Over the past week, three of our schools have hosted guest speakers–all hailing from artistic fields–who discussed their career pathways and creative process with students. “We seek out unique enrichment opportunities that not only align with our curriculum, but inspire our students to be curious, creative thinkers and to make connections to literature, the classroom, and the world around them. Each of these special guests inspired our students to read, write, explore, and wonder about possible careers,” notes Assistant Superintendent for Curriculum and Instruction Brian Culot, Ed.D.
Photojournalist Kirsten Luce has worked for National Geographic in Mexico, Colombia and Brazil, but her most recent assignment was kicking off Nat Geo’s Explorer Academy Recruitment Day with fourth- and fifth-graders at Cottage Lane Elementary School on October 10! Luce was one of many real-life explorers dispatched around the world to talk about her work with students in connection with the release of Double Helix, the third book in the Explorer Academy series by Trudi Trueit, which is inspired by the experiences of Nat Geo staff. Luce, who was awarded a Getty Grant for Editorial Photography and nominated for a National Magazine Award, said that her love of animals led her to pursue a career in photojournalism. Her favorite assignment so far? Covering “How Fireflies are Keeping this Tiny Mexican Town Alive” in Tlaxcala, Mexico, which was published in the August 2017 issue of National Geographic magazine.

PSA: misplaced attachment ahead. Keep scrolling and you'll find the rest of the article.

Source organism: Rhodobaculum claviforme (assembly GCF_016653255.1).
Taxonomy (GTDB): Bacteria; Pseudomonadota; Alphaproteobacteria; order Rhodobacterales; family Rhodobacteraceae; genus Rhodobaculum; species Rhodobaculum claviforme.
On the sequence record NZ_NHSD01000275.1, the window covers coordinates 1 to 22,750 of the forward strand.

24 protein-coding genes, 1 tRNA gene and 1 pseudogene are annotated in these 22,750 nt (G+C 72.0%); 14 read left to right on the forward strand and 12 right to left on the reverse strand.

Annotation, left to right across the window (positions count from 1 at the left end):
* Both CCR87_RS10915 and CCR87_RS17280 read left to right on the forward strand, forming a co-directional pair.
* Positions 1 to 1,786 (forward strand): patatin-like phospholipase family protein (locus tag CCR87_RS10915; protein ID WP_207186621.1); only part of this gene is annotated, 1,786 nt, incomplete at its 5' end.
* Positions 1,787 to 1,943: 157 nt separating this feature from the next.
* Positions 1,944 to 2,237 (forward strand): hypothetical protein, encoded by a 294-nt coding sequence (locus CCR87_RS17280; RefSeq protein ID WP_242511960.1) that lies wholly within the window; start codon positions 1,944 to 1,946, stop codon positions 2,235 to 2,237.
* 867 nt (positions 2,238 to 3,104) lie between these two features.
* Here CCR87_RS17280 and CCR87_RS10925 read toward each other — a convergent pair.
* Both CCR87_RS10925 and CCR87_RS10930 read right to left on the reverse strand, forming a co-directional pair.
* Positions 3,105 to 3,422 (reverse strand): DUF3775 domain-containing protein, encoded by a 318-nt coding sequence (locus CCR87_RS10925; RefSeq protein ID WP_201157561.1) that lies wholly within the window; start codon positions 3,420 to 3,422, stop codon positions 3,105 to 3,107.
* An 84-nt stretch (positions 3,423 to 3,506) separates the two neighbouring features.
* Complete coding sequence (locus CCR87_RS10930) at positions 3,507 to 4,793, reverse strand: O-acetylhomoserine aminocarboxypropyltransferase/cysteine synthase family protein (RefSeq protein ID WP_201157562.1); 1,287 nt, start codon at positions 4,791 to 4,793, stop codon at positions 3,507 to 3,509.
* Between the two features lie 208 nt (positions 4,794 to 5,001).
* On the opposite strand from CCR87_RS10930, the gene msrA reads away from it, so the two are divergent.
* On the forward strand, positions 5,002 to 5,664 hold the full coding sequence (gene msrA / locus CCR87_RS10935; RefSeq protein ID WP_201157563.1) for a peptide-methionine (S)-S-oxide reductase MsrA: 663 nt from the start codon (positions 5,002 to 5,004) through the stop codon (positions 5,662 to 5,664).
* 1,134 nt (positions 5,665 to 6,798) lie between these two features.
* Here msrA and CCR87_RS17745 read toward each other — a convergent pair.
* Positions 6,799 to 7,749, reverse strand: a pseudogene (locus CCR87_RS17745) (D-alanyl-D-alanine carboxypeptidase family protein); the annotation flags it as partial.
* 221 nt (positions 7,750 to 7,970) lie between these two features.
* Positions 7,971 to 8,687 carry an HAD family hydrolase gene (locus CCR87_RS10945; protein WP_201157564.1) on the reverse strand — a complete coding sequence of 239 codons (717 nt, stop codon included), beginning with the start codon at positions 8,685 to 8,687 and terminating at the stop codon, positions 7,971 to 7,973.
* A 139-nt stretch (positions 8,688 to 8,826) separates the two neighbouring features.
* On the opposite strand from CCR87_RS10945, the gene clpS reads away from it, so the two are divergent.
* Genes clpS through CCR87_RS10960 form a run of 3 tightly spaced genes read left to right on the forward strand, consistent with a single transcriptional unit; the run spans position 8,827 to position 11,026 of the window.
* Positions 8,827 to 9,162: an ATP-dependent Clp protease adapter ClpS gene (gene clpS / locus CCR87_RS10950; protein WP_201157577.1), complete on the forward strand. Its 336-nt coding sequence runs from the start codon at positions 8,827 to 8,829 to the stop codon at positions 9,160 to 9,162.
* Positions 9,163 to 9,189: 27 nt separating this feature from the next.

At Tappan Zee High School, Drawing and Painting students were treated to an October 11 visit from author, illustrator and animator Evan Turk, who discussed his work and the path he took to become an artist. “I started college at NYU and didn’t know what I wanted to do, but I started working on the school paper doing graphic design and realized that was it,” he said. “So, I transferred to Parsons and majored in illustration…This is a real career: People will pay you to make art.” Turk brought original illustrations and published pieces to share with students, and offered advice to aspiring artists. “The best thing you can do is look at as much art as you can. Look at artists as colleagues and ask questions about why they made the choices they did,” he said, adding that travel and research is also important. “The more you can draw from life, the more energy and life your work will have.”
Actress, UNICEF National Ambassador and author Alyssa Milano answered questions and read excerpts of her new book, Hope: Project Middle School, with South Orangetown Middle School sixth-graders on October 15. Milano was inspired to write the book by her two children. “Kids are the first to volunteer to help, to take care of others and to speak up against bullies,” she said. “It’s what you all do naturally and I wanted to celebrate and nurture that.” Through the course of the book, 11-year-old Hope learns two lessons: To ask for help and to use her voice. “You have to use your voice and change your world,” Milano explained. “That inspires other people to change their worlds and creates a chain reaction for good.”
Stay tuned for more author visits in the months ahead!